The problem, of course that would require congressional Republicans and Democrats to play nicely for a few days days. It means they would have to do what congresses have done for 200 years – compromise. If our “leaders” are too far gone to put the good of the people over party politics, perhaps we can sweeten the deal by enhancing the power of their own office.

And we’re back…

Assuming I keep up with it so long, I think I can safely say that this blog will expire on or about the day I retire. It turns out that when I don’t have the job sucking every ounce of fun out of five days each week, I really just don’t have that much to say. That explains the spotty schedule of posting I maintained over the last couple of weeks. Not only didn’t I have much to say, but I had virtually no interest in sitting down and writing up whatever was rattling around in my head. It turns out you don’t need much catharsis when you don’t have something agitating the hell out of you on a regular basis.

The good news, or bad news, depending on your perspective is that the days of not needing to vent my spleen on a regular basis are still far off in the future. Now that we’re back on the normal schedule, I have a feeling that my notebook will soon be refilled with all manner of angst-causing stories just begging to be told.

Look, I’m thankful for the pay check – and glad I’m not one of those poor bastards at State, or Treasury, or Homeland Security either working for nothing or stuck sitting around waiting and wondering when the next direct deposit is going to hit. That shouldn’t put anyone under the delusion that there’s nothing I’d rather being doing than clearing two weeks worth of emails from my inbox while scouring them for the one or two nuggets that might need some actual attention.

We’re back… and that’s probably a good thing in that long march out towards the back half of this career… but don’t think for a minute I’m not missing the long, lazy days when a few critters and a good book was more than enough to fill the passing hours.

Remaining silent…

I’m taking a brief pause from writing this evening. I’ve opted instead for warmed leftovers and a movie I’ve seen at least two dozen times.

Frankly the things I have to say about our elected representatives and my employer’s apparent lack of planning for how to handle a shutdown in a efficient and orderly manner would sail dangerously close to treason and insubordination. So I’ll just sit here and avail myself of my right to remain silent.

Your tax dollars (possibly) not at work…

This isn’t my first government shutdown. I remember the one brought about by the clash between Bill Clinton and Newt Gingrich in the 90s. I sat at home through most of the 2013 shutdown. The reality is a “shutdown” of the federal government is something of a pantomime. No president or member of Congress is quite mad enough to threaten to really shut things down – to send the troops back to their bases, close the country’s airspace, and dismiss the people who send out Social Security funds. Maybe they should, because shutting down the US Government is stupid – and stupid should be painful.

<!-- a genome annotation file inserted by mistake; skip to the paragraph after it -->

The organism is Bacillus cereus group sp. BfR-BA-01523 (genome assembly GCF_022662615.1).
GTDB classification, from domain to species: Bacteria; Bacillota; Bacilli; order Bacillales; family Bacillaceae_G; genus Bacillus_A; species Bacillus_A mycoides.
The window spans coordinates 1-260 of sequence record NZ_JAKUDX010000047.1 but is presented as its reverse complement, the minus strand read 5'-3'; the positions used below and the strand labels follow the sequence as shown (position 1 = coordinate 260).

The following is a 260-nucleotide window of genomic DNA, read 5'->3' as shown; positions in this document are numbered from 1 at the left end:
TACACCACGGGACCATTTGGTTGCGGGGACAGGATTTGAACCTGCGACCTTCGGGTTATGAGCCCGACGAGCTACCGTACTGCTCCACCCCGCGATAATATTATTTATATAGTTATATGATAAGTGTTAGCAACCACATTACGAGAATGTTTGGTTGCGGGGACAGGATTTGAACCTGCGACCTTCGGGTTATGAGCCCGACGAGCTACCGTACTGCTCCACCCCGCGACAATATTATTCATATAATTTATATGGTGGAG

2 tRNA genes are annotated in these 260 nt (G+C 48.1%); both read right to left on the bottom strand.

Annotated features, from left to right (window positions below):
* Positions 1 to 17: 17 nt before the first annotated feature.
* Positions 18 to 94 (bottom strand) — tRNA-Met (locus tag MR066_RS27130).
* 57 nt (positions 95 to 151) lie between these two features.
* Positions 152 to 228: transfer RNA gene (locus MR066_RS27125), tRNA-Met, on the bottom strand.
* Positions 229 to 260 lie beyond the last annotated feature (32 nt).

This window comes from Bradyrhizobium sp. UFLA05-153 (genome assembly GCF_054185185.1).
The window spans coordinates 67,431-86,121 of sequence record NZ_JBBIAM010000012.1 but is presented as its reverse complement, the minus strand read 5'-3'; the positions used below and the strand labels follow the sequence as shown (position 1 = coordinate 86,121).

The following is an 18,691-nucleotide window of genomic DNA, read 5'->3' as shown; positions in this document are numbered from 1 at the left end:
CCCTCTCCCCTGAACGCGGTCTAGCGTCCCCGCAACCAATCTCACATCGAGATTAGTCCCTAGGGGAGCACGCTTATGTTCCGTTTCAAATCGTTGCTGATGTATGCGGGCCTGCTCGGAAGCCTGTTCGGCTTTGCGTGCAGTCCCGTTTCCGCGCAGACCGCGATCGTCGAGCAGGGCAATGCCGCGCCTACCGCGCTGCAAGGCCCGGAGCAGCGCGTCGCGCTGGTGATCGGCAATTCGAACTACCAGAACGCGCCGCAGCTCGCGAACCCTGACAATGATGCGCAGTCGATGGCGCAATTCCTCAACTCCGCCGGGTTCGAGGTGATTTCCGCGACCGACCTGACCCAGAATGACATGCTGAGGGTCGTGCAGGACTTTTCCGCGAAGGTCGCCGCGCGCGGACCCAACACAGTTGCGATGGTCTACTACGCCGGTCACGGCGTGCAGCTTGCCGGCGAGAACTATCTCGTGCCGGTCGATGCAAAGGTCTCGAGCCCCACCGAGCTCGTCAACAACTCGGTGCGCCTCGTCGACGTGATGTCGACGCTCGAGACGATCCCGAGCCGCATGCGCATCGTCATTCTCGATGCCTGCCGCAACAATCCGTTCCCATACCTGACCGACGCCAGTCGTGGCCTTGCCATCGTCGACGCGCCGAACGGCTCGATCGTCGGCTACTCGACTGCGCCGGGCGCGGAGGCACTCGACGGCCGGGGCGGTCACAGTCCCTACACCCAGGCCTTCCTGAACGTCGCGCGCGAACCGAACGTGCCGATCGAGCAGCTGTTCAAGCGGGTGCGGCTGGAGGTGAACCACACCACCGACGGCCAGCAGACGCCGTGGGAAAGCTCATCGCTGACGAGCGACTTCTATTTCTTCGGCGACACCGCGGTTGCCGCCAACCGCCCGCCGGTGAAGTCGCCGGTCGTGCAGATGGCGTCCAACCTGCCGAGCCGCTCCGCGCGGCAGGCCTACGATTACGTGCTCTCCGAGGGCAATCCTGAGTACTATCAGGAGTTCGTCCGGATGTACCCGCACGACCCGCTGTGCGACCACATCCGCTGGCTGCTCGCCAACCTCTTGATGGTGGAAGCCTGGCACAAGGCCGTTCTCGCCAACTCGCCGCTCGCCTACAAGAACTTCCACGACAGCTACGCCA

There’s plenty enough blame to go around when Sam runs out of money. Since funding the government is one of the very few specified tasks assigned to Congress, I tend to lay the blame squarely at their feet. They really only have a handful of “must do” items every year – the rest of the things they spend their time doing is grinding personal axes or chasing their party’s stated objectives. We the people, however, are the ones who vote for members of Congress – so in my estimation their failures are our failures as well. We make the decision to keep sending the same useless asshats back to Washington year after year. Perhaps we’ve finally gotten the government we deserve.

I’m one of the 800,000 “unessentials” whose furlough will start tomorrow in the absence of an appropriation. In one of the great moments in which I realize the universe has an odd sense of humor, if the Senate manages to remember their duty and tomorrow is just another Monday, I’m scheduled to stay home and telework. If they screw the pooch and let the shutdown run its course, I actually end up having to go to the office tomorrow. If the fact that I’m headed to the office if we don’t have money, but staying home if we do tells doesn’t tell you all you’ve ever needed to know about the appalling strangeness of federal employment I don’t know what will.